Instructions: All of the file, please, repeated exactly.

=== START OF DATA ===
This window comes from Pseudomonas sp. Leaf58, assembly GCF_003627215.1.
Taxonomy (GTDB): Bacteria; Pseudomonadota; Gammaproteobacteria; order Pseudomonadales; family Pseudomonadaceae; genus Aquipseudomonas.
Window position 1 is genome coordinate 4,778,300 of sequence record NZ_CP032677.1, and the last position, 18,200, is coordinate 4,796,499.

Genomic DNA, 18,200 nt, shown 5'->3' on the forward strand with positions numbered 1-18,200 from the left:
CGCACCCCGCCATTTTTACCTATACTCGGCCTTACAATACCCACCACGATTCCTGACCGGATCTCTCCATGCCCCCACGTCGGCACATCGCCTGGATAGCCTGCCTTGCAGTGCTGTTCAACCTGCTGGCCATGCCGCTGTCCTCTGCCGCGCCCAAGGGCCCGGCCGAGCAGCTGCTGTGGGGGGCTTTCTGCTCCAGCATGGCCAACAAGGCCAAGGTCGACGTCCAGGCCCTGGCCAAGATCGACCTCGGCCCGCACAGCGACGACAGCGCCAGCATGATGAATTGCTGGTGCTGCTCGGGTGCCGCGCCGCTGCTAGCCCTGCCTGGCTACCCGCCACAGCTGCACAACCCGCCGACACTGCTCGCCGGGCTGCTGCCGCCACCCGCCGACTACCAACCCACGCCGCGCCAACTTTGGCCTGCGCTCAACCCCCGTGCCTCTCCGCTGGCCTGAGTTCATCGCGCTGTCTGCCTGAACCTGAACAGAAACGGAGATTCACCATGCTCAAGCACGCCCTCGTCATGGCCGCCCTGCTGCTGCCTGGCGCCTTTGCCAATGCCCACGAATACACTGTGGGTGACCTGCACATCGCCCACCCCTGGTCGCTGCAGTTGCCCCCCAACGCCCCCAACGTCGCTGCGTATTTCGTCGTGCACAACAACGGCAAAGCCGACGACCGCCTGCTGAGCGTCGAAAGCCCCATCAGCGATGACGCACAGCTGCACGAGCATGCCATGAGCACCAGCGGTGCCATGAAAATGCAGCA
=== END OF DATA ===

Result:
This window comes from Pseudomonas sp. Leaf58, assembly GCF_003627215.1.
Taxonomy (GTDB): Bacteria; Pseudomonadota; Gammaproteobacteria; order Pseudomonadales; family Pseudomonadaceae; genus Aquipseudomonas.
Window position 1 is genome coordinate 4,778,300 of sequence record NZ_CP032677.1, and the last position, 18,200, is coordinate 4,796,499.

Genomic DNA, 18,200 nt, shown 5'->3' on the forward strand with positions numbered 1-18,200 from the left:
CGCACCCCGCCATTTTTACCTATACTCGGCCTTACAATACCCACCACGATTCCTGACCGGATCTCTCCATGCCCCCACGTCGGCACATCGCCTGGATAGCCTGCCTTGCAGTGCTGTTCAACCTGCTGGCCATGCCGCTGTCCTCTGCCGCGCCCAAGGGCCCGGCCGAGCAGCTGCTGTGGGGGGCTTTCTGCTCCAGCATGGCCAACAAGGCCAAGGTCGACGTCCAGGCCCTGGCCAAGATCGACCTCGGCCCGCACAGCGACGACAGCGCCAGCATGATGAATTGCTGGTGCTGCTCGGGTGCCGCGCCGCTGCTAGCCCTGCCTGGCTACCCGCCACAGCTGCACAACCCGCCGACACTGCTCGCCGGGCTGCTGCCGCCACCCGCCGACTACCAACCCACGCCGCGCCAACTTTGGCCTGCGCTCAACCCCCGTGCCTCTCCGCTGGCCTGAGTTCATCGCGCTGTCTGCCTGAACCTGAACAGAAACGGAGATTCACCATGCTCAAGCACGCCCTCGTCATGGCCGCCCTGCTGCTGCCTGGCGCCTTTGCCAATGCCCACGAATACACTGTGGGTGACCTGCACATCGCCCACCCCTGGTCGCTGCAGTTGCCCCCCAACGCCCCCAACGTCGCTGCGTATTTCGTCGTGCACAACAACGGCAAAGCCGACGACCGCCTGCTGAGCGTCGAAAGCCCCATCAGCGATGACGCACAGCTGCACGAGCATGCCATGAGCACCAGCGGTGCCATGAAAATGCAGCA